When using the slurry fill technique, the release agent-coated substrate is loaded into a non-reactive retort. The retort may contain a small amount of slurried pack mixture prior to placement of the substrate in the retort, or alternatively, the slurried pack mixture may all be added after placement of the substrate in the retort. Either way, the result achieved is that the substrate is surrounded by a uniform amount of slurried pack mixture on all sides. The retort containing the substrate is then dried in air or in an oven for a time sufficient to dry the particular pack mixture used.

When using the spray coating technique, the release agent-coated substrate is first sprayed with a thin coating of pack mixture. The substrate is then dried. This process may be repeated several times in order to attain a pack mixture coating of a desired thickness. The substrate may then be placed in a non-reactive retort filled with a course grade SiC powder such that the substrate is surrounded by the powder. Alternatively, the pack-coated substrate may be placed directly into a furnace without first encasing it in a retort. The spray coating technique readily lends itself to masking of the substrate in selected areas to prevent reaction with the pack mixture when such is desired.

In each of the above methods, the packed retort, or the pack-coated substrate without the retort, is placed in a furnace which is heated to a temperature ranging between about 2900 F. and about 3300 F. This temperature is then held for a period of about 4-16 hours, depending on the reactivity of the substrate and the amount of coating pick-up desired.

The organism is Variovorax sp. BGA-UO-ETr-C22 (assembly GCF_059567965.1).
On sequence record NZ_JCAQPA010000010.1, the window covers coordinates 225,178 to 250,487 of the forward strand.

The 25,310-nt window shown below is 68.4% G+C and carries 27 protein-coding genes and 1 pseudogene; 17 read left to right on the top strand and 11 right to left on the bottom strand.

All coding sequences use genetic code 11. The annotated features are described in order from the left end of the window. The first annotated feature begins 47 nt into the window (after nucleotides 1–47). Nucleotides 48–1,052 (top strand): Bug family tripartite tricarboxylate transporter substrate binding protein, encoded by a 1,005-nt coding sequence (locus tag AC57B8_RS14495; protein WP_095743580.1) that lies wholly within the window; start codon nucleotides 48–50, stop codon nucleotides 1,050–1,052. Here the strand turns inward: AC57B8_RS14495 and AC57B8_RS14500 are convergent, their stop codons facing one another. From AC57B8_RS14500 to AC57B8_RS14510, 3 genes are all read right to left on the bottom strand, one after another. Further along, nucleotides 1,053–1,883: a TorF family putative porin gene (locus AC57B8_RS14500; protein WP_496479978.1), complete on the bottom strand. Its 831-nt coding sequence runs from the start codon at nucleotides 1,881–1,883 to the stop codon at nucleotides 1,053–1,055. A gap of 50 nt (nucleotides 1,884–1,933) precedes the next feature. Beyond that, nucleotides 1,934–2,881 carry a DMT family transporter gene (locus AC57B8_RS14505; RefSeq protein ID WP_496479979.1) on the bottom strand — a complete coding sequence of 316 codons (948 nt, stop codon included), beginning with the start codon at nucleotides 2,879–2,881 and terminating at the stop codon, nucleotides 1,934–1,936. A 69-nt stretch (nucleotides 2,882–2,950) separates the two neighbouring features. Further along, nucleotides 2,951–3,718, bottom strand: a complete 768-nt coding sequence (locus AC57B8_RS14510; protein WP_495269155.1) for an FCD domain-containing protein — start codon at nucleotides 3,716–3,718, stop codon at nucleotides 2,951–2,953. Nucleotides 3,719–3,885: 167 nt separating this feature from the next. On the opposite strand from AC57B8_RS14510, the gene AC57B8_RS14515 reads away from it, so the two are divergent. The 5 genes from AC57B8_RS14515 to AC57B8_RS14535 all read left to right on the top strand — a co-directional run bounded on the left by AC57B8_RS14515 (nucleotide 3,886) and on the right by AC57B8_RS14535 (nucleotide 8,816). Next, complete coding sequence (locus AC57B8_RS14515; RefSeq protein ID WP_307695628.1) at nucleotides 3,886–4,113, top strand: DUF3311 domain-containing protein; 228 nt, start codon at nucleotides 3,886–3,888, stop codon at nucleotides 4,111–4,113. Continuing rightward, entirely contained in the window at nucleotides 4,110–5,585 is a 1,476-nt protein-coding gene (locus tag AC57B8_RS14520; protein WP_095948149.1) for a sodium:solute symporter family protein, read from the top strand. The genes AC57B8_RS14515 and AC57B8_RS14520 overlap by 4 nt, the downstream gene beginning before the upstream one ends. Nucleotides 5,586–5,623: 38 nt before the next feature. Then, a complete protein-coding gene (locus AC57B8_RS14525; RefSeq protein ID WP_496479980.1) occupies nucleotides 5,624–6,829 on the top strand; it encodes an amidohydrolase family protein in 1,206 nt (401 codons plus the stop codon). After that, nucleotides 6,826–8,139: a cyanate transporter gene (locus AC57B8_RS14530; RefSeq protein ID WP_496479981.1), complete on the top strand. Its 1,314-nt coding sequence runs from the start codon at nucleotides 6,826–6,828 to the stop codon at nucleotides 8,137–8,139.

Firing of the substrate should take place in an inert atmosphere, preferably argon, at slightly above atmospheric pressure.

The furnace is then cooled in an inert atmosphere until it reaches room temperature, at which time the retort or pack-coated substrate can be removed. If a retort was used, the retort is opened and the substrate removed therefrom.

The conversion coated substrate is then removed from the spent pack mixture, a process made easy by prior use of the novel cork release agent, and cleaned by rubbing the surface with an abrasive pad and rinsing it with an appropriate solvent, such as isopropyl alcohol.

The substrate now has a conversion coating, of between about 0.1-50 mils depending on which of the listed cementation techniques was used, the roughness of which is similar to the original substrate surface. The SiO2 -bearing pack mixture composition of the current invention generally results in increased coating thickness as compared to non-SiO2 -bearing compositions.

EXAMPLES

The following examples demonstrate the formation of a SiC pack cementation coating on a carbon-carbon substrate using the novel pack mixture composition disclosed herein. It is to be understood that these examples are utilized for purposes of illustration only, and are not intended, in any way, to be limitative of the present invention.